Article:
Saturday, June 2, 2012

Citric Quinoa Salad

Quinoa has a light, fluffy texture when cooked, and its mild, slightly nutty flavor makes it an alternative to white rice or couscous.
According to the American Merriam-Webster dictionary, the primary pronunciation is disyllabic with the accent on the first syllable (ˈknwɑː/ KEEN-wah)
Most boxed/pre-packaged quinoa has already been pre-rinsed for convenience, and cooking instructions therefore suggest only a brief rinse before cooking, if at all. If quinoa has not been pre-rinsed, the first step is to remove the saponins, a process that requires either soaking the grain in water for a few hours, then changing the water and resoaking, or rinsing the quinoa in ample running water for several minutes in either a fine strainer or a cheesecloth. Removal of the saponin helps with digestion; the soapy nature of the compound makes it act as a laxative.One cooking method is to treat quinoa much like rice, bringing two cups (or less) of water to a boil with one cup of grain, covering at a low simmer and cooking for 10–15 minutes or until the germ separates from the seed. The cooked germ looks like a tiny curl and should have a slight bite to it (like al dente pasta). As an alternative, one can use a rice cooker to prepare quinoa, treating it just like white rice (for both cooking cycle and water amounts).Vegetables and seasonings can also be added to make a wide range of dishes. Chicken or vegetable stock can be substituted for water during cooking, adding flavor. It is also suited to vegetable pilafs, complementing bitter greens like kale.Quinoa can serve as a high-protein breakfast food mixed with honey, almonds, or berries; it is also sold as a dry product, much like corn flakes. Quinoa flour can be used in wheat-free and gluten-free baking.Quinoa may be germinated in its raw form to boost its nutritional value. Germination activates its natural enzymes and multiplies its vitamin content.In fact, quinoa has a notably short germination period: Only 2–4 hours resting in a glass of clean water is enough to make it sprout and release gases, as opposed to, e.g., 12 hours with wheat.This process, besides its nutritional enhancements, softens the grains, making them suitable to be added to salads and other cold foods.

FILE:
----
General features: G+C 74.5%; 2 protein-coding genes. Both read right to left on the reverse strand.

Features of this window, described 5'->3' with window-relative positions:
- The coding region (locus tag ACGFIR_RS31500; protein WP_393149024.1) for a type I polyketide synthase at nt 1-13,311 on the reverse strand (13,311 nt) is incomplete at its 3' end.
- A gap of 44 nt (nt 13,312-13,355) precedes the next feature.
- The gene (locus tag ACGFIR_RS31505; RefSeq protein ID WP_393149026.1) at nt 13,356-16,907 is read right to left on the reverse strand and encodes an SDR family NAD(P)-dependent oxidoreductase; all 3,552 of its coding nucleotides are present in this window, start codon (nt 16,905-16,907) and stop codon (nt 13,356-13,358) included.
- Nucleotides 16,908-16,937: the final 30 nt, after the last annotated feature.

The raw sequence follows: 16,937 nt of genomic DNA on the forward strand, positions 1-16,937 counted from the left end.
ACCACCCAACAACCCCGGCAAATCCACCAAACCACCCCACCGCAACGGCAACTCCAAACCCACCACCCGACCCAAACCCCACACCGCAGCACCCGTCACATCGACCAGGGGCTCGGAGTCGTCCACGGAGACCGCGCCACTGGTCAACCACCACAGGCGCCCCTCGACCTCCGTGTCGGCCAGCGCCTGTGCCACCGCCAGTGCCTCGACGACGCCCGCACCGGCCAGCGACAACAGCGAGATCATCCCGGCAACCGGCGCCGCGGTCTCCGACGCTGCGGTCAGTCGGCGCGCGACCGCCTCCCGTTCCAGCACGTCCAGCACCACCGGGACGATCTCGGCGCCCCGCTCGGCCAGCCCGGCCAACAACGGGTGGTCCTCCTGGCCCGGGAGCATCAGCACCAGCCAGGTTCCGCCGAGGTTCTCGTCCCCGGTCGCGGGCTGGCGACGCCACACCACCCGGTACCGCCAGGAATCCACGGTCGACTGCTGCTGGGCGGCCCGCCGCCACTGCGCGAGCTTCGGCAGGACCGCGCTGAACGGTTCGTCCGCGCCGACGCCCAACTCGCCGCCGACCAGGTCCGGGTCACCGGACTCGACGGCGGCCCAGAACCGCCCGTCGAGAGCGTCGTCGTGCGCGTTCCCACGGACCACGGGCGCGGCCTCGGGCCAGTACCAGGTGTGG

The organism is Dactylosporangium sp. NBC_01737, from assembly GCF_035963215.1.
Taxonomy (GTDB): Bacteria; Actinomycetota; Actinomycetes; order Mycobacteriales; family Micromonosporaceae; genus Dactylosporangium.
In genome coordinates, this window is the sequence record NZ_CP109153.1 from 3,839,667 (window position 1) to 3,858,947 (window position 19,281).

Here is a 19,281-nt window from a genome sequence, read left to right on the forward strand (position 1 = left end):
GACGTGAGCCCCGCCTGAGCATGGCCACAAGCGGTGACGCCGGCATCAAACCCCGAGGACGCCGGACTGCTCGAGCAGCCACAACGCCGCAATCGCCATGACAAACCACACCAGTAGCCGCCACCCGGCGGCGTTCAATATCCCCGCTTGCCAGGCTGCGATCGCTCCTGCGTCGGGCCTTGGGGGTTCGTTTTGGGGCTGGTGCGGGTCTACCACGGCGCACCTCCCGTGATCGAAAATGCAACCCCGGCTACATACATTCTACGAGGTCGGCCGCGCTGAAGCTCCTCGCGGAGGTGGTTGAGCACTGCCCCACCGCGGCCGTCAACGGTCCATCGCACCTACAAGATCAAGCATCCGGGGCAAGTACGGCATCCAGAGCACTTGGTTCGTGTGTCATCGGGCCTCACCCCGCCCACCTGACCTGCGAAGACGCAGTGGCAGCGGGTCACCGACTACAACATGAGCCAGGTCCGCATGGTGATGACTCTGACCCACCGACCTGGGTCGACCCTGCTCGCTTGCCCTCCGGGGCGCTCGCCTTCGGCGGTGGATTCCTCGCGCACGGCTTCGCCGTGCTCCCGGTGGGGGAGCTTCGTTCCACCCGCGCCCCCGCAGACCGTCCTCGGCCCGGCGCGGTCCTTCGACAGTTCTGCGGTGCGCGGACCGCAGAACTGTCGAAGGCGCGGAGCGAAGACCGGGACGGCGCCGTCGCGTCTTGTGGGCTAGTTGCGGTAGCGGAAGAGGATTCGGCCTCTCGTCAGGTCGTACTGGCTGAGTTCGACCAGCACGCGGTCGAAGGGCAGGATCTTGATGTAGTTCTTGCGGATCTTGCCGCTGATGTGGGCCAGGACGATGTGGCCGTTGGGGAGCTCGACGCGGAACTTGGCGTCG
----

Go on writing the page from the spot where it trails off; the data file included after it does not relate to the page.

Source: Wikipedia

Lately I have been seeing a lot of food bloggers posting about Quinoa recipes. Out of curiosity, I tried couple of recipes and they were really good. It might be a very good option for vegetarians since, they claim this is the only vegetarian food which has complete protein, meaning, it has all 9 amino acids. Moreover, it is gluten free and can be digested easily.

Today's recipe is a cold citric salad and you can be as creative as you want with the ingredients. I have tried this salad in Whole Foods. So just by taste, I decided the ingredients and it came out pretty good. You can adjust the flavors according to your taste buds. So today I am not going to be very specific about the measurements. Just taste and adjust as you go.


1. Quinoa - 1 cup
2. Water - 2 to 3 cups 
3.Turmeric - a pinch
4. Chopped celery
5. Roasted cashew
6. Raisins
5.Juice of 1/2 a lemon
6. Salt and pepper to taste
7. Olive oil - 1 tablespoon
8. Parsley


1. Boil 2 to 3 cups of water. Add turmeric and quinoa and let quioa cook until all the water evaporates.
2. Fluff it up with a fork and keep it aside until it is not too hot.
3. Mix the rest of the ingredients with the cooked quinoa.

I am delighted to post this recipe to the Serve it Raw event hosted by Krithi and Denny.


  1. This is awesome.. wish you could link this to our Serve It Event this month...

  2. Thats really an interesting and super nutritious salad.

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